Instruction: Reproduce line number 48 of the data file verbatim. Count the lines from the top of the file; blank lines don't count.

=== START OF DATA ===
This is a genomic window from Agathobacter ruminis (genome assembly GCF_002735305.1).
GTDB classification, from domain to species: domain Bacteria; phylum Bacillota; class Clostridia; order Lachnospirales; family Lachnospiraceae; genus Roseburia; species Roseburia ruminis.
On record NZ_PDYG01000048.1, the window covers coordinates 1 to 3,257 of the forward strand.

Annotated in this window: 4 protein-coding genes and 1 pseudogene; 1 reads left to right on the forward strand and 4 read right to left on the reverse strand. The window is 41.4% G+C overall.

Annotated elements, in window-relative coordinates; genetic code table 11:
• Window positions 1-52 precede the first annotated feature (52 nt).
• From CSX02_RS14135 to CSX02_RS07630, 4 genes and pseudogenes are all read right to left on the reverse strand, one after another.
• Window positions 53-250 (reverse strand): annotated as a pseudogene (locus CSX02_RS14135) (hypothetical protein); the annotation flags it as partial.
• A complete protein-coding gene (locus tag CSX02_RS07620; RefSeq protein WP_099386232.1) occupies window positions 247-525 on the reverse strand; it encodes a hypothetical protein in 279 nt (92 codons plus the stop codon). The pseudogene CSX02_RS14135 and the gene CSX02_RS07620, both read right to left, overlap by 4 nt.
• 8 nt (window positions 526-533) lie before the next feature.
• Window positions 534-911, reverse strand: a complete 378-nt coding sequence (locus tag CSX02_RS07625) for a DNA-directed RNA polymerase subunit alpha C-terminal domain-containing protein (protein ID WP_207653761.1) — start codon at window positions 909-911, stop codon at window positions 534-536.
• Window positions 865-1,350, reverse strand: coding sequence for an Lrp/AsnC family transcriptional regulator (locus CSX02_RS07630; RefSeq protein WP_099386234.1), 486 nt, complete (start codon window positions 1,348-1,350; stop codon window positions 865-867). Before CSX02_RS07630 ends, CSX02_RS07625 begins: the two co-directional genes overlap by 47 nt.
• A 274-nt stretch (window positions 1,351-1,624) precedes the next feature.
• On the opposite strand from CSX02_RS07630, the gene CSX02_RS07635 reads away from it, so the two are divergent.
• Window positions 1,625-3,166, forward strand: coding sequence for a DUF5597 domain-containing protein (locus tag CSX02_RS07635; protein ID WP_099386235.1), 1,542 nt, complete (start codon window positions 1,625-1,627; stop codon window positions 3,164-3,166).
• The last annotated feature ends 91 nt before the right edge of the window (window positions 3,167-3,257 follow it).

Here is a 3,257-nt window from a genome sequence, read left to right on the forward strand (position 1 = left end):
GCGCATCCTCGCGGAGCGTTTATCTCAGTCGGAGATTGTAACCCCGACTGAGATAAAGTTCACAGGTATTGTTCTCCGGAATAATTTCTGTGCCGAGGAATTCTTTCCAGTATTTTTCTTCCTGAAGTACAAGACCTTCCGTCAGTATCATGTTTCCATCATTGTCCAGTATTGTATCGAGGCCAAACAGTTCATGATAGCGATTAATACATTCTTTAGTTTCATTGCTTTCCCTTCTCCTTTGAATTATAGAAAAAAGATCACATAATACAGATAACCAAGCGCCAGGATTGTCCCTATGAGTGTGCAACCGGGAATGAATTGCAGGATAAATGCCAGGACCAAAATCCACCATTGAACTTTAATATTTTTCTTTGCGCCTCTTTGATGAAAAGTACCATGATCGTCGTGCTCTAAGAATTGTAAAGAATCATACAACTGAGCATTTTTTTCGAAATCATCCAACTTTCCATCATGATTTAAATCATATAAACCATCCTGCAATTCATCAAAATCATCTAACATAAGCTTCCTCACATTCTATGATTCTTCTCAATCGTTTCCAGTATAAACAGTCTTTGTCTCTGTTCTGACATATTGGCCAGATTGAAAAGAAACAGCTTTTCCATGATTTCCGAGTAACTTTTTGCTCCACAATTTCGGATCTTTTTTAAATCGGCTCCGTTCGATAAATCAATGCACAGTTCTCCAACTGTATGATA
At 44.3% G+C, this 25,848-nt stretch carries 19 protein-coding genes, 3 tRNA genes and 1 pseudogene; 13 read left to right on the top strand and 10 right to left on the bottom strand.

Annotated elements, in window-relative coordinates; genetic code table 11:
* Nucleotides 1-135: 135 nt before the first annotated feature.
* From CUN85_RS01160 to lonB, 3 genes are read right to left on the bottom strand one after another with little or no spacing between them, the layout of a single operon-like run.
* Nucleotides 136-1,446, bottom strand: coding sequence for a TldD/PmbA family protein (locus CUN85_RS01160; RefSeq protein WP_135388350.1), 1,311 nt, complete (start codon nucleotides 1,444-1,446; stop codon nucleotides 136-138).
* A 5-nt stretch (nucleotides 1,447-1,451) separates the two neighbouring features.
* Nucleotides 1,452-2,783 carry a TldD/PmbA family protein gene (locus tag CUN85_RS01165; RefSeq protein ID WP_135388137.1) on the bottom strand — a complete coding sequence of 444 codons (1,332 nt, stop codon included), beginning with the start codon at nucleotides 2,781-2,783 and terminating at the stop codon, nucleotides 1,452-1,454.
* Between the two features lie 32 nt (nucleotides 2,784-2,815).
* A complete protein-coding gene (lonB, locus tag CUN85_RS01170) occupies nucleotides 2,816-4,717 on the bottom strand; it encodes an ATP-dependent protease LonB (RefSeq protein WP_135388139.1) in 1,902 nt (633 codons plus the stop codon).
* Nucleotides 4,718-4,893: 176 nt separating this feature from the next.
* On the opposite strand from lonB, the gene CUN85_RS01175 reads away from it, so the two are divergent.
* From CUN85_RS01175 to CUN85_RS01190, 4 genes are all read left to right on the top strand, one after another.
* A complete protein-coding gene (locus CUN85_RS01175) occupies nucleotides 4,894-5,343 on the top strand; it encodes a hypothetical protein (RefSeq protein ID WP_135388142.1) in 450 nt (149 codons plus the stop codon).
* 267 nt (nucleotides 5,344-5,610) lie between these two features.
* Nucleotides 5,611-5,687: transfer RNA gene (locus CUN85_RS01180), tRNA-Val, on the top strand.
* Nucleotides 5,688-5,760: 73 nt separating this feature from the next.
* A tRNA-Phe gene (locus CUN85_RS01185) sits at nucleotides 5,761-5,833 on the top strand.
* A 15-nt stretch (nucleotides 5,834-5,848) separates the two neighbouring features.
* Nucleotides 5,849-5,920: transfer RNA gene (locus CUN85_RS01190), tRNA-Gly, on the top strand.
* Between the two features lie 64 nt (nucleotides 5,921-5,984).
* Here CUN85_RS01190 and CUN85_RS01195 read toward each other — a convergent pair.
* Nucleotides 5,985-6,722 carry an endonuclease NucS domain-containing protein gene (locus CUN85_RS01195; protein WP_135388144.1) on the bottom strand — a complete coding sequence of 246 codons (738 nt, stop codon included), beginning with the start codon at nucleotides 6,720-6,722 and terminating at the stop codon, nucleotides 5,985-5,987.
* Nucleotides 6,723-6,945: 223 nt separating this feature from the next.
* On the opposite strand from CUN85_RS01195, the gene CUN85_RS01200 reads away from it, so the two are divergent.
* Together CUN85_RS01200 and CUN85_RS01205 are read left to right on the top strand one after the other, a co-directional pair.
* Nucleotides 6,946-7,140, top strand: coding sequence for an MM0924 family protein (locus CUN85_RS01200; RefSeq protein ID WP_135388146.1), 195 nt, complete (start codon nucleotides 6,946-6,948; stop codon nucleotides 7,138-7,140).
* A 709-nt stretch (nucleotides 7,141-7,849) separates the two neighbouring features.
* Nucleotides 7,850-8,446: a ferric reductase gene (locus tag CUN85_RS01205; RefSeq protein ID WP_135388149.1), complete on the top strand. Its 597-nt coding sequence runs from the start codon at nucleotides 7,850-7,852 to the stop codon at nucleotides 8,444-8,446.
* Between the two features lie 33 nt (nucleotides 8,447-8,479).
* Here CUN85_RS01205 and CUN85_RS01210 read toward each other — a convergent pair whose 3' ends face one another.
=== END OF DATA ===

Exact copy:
* Here CUN85_RS01205 and CUN85_RS01210 read toward each other — a convergent pair whose 3' ends face one another.